At a theoretical level, unlike a simple asset bubble mania, the more people begin using or expanding their use of a particular medium of exchange, the more its actual utility rises, and the more valuable it actually is in this function from the point of view of its users. The exchange value of a medium of exchange unit is related to, among other things, each holder’s expectations of being able to use the unit in future exchanges. How many people will accept the unit, how readily, and for what?

At least when it comes to the aspect of monetary network-effect growth in any season, ‘tis the more the merrier.


Expanded "On the origins of Bitcoin" paper with empirical supplements, other revisions

This is the 0.2 upgrade to my paper, “On the origins of Bitcoin: Stages of monetary evolution,” first released on 23 October 2013.

This expanded and revised version replaces the previous one from 11 days ago, but I expect this current version in this format to now hold steady. If you have kindly included the older file in an online reference collection, please consider replacing it with this one.

The changes are summarized in an included initial note to readers of the previous version. The most notable single change is the addition of two new sections as empirical supplements. They provide interpretations of patterns of events by “Bitcoin Year” (Appendix A) and a single five-year price-formation chart (Appendix B). Discussions in the main text of the precise timing of the first clear pattern of medium-of-exchange use have been clarified somewhat on this basis.

Download PDF:

On the origins of Bitcoin: Stages of monetary evolution (03.11.2013, expanded and revised)


Strong positive response to "On the origins of Bitcoin"

The positive response to my recent paper, “On the origins of Bitcoin: Stages of monetary evolution” (23 October 2013), has been quite a surprise. Within the first hour, I had received word that the 30-page PDF had already been loaded onto an iPad in Texas and laser-printed in Brazil. Pretty soon, it had been posted on Reddit (r/bitcoin), where it was described as a “treatise.”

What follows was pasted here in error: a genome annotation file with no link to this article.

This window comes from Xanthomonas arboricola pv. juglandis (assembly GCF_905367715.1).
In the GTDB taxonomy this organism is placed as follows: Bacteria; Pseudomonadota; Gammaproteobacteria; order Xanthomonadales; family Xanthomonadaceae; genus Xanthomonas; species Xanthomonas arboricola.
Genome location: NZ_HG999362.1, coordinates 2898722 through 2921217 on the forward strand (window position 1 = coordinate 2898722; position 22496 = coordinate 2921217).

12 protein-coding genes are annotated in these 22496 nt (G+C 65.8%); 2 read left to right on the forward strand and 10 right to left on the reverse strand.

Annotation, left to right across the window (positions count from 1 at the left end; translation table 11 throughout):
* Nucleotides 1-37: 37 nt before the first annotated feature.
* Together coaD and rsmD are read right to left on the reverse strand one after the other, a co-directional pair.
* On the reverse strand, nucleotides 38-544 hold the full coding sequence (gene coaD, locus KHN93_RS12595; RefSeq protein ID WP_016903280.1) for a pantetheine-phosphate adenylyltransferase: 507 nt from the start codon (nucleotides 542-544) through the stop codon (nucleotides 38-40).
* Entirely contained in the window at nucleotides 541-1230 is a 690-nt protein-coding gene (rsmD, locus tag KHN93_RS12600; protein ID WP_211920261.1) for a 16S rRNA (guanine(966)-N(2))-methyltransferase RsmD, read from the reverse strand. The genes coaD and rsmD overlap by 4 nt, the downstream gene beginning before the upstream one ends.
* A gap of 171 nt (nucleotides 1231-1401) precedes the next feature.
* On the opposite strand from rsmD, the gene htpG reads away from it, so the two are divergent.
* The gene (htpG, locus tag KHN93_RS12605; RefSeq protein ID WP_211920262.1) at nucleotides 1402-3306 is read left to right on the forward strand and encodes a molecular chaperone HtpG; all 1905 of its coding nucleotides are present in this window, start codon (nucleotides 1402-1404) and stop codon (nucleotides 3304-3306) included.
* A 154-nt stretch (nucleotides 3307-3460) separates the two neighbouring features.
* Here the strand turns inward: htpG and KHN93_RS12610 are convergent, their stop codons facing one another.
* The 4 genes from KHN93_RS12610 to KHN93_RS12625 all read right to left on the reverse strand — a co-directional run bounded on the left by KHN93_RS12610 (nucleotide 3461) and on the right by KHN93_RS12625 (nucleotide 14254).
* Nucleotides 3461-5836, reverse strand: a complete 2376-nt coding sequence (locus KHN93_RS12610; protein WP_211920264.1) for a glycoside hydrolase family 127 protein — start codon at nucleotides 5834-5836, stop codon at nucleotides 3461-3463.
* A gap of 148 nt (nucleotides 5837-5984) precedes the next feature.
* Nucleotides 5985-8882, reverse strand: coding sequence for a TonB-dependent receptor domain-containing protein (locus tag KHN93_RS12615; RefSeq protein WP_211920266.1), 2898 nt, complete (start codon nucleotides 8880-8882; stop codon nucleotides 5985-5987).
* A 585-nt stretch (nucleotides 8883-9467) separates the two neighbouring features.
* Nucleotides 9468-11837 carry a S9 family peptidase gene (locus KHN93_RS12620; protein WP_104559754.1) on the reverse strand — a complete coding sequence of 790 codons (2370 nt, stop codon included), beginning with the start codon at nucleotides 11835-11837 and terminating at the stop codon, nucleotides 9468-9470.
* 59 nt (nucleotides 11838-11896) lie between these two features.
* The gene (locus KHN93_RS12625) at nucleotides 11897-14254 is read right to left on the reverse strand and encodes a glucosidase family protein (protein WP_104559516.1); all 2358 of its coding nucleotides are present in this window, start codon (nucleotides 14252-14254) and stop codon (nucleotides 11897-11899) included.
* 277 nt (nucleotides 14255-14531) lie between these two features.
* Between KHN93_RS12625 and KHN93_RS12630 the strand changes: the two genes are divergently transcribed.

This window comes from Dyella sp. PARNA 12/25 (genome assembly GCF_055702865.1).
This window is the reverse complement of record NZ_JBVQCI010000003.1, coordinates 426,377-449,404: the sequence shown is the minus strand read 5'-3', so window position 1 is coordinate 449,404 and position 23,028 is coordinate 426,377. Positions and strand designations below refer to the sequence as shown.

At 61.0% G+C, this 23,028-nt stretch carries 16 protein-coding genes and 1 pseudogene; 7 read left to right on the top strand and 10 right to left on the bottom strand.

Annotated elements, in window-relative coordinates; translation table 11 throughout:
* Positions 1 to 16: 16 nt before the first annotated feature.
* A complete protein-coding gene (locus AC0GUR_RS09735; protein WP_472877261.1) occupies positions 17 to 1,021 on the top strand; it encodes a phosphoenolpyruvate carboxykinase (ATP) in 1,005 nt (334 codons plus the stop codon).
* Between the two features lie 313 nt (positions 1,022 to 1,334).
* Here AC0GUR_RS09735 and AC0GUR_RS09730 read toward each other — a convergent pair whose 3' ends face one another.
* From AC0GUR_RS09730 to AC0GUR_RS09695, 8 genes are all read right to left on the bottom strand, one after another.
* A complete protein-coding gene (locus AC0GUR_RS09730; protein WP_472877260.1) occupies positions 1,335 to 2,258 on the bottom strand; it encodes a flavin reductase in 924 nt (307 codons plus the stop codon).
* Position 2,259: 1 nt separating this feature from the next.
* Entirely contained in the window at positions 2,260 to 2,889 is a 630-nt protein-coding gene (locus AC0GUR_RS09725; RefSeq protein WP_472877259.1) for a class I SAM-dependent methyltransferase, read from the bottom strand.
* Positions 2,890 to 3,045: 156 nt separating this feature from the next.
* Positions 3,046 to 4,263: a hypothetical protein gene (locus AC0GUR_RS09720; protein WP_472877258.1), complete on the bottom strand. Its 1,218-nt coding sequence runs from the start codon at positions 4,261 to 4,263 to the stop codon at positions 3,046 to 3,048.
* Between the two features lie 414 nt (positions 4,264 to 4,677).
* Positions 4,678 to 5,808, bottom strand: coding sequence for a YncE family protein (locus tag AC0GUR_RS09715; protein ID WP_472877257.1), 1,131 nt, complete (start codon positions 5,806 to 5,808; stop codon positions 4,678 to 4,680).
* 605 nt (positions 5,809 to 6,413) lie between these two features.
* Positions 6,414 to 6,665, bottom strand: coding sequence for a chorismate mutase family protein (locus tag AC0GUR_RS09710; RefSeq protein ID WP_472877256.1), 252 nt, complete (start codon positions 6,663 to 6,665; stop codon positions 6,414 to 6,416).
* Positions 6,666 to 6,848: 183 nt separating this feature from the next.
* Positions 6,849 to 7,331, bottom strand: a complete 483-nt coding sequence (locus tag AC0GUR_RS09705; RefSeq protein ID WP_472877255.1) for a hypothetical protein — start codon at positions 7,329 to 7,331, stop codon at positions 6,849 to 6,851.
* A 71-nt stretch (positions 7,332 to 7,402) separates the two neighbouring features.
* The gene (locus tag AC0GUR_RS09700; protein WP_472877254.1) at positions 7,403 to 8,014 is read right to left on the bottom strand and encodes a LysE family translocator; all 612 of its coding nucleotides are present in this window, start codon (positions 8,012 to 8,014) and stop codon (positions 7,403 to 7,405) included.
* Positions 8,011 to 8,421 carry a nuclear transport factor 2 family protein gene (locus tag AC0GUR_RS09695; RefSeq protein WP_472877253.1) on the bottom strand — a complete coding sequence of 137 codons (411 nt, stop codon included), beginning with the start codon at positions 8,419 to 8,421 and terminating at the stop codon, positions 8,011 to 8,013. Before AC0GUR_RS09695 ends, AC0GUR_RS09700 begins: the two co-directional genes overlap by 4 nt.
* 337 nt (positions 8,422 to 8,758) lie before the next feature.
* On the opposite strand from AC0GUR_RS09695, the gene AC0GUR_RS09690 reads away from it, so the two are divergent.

In less than the first two days, there have been nearly a thousand visitors to this link on my website. The paper has generated cascading retweets and tweets of recommendation and appreciation that total about 50, as far as I can estimate. Tuur Demeester, editor of the MacroTrends investment newsletter, has been tweeting quotes from it.

The highlight has to be a tweet from Jon Matonis, executive director of the Bitcoin Foundation, Forbes contributor, payments industry veteran, and long-time advocate for non-political currency options: “Konrad Graf earns his place in Bitcoin economic history.”

Well, with that, it must be time to call it a good week.


Link updated from 23.10.2103 version to revised and expanded 03.11.2013 version

Download PDF: On the origins of Bitcoin: Stages of monetary evolution (03.11.2013)


"On the origins of Bitcoin," my new work on Bitcoin and monetary theory

Linked below is a new work I have just written on Bitcoin and monetary theory. It addresses in a more systematic way than I have before issues relating to the interpretation of the origins of Bitcoin in terms of the monetary regression theorem and the application of some central integral-theory principles to monetary theory.

Bitcoin has arisen as an entirely new and unexpected market phenomenon deserving of fresh treatments. Its arrival also provides opportunities to dig deeper into theoretical fundamentals themselves. While this work can be viewed as part of a much larger project in progress, I also have the sense that it can stand alone.

The title, On the origins of Bitcoin: Stages of monetary evolution, acknowledges the inspiration of the classic 1892 work, On the origins of money by Carl Menger, a landmark in the development of the market-evolution account of the origins of media of exchange and money. This “Austrian school” or “Vienna school” approach contrasts with what I dub the state-creatationism theory of the origin of money. It also contrasts with the tempting but unsatisfactory view that money is merely a “social illusion.”

In a nod to the software world out of which Bitcoin has arisen, I call it a first public beta, meaning that, while refinements are always possible and likely, I think the central intended functionality has been implemented. Revised versions and formats may follow.


Link updated from 23.10.2103 version to revised and expanded 03.11.2013 version

Download PDF: On the origins of Bitcoin: Stages of monetary evolution (03.11.2013)